November and late fall mean many things to many people. For a subset of writers all over the world, November is the month of creative abandon, frantic word-count stuffing, gleeful late nights in front of the computer or analogue documentation device (notebook), and spirited write-ins. AKA, NaNoWriMo, now an institution in the world of creative content generators. It’s a time of year where the opportunity to write, write, and write some more is more than appealing—it’s a celebration of creativity and craft!
Though most of the buzz surrounding NaNoWriMo is positive, there are still those who take issue with the event for one reason or another and fall into the Na-NOPE camp. A lot of these boil down to personal writing style/preferences, and that is legit. I’ve seen comments noting that the projects resulting from such fast-paced writing fall prey to sloppy craft, inconsistencies, and other pitfalls. If you are striking out to create something that is solid right out of the gate, this argument holds water. Some people justifiably don’t approve of the aggressive timeline, noting that it cultivates unhealthy attitudes towards writing and hey, that also makes sense. Not everybody works the same way, and some people buckle under aggressive deadlines in ways that block them from writing altogether—NOT a good thing. Still others (this is the one that actually sticks in my craw) argue that using NaNoWriMo to write fanfic is cheating, as fanfic is “not real writing.”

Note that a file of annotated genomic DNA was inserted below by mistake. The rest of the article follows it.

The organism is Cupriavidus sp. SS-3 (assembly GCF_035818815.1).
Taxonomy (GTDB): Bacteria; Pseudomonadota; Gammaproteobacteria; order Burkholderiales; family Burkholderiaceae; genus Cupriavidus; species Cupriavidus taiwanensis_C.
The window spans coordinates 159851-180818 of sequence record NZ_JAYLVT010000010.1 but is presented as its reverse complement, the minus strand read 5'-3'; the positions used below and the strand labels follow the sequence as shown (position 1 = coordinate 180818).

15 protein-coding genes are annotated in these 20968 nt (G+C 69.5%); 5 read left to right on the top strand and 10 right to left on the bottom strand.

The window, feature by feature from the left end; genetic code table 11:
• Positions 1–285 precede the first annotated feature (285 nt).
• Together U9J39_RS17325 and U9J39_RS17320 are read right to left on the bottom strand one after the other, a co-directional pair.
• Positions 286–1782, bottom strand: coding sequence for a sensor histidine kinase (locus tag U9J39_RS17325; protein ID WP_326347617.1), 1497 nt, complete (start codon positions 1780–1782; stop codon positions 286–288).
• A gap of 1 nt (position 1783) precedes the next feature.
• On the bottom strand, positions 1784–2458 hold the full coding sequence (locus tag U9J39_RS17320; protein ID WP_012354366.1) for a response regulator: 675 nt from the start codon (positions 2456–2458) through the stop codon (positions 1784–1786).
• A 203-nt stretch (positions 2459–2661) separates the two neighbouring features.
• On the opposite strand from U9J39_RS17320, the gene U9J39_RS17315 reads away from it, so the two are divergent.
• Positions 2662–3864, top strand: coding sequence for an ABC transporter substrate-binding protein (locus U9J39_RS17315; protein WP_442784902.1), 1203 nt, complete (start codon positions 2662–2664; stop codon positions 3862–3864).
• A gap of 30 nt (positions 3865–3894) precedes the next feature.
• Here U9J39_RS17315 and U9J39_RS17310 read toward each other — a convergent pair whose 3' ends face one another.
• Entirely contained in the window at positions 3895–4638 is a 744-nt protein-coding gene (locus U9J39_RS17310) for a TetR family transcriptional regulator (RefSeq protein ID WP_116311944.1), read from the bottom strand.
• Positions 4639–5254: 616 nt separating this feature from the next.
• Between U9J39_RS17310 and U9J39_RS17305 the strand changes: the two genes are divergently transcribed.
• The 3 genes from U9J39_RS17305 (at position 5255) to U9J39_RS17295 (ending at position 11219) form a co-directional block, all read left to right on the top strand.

That last one—that’s where I have to say my piece. If writing a 50K fanfic installment gets you in the writing chair, that’s fantastic! If it means more people are engaging with the community and actively writing, enriching their lives, then I’m all for it. NaNoWriMo is, at its core, an empowering organization that believes (and participates) in outreach and bringing creativity into the world at large. There are self-awarded badges now that show one’s pride in not playing by the traditional NaNo rules (not writing 50K, doing advance prep, etc.). There is even a separate event, Camp NaNoWriMo, that occurs in April and July and offers a much greater creative flexibility within some standard, set guidelines.
I have never once “won” NaNoWrimo. I have friends who, on the other hand, exceed the 50K by word-slides. I routinely have to set aside such an aggressive deadline for real life/health issues, and so on. But I always and forever have fun. It’s a celebration of what I love doing most, after all! And at the end of the month, even if I have “lost,” I have a reminder that setting writing goals is important. It gets a lot of us out of our creative blocks and back into the habit of writing (when possible) every day. So, at least for me, I say YES to NaNo and hope to happily wri the whole mo of November. OK, I’ll show myself out now.
What are you all working on this year? Happy writing to all, whether you participate in NaNoWriMo or not!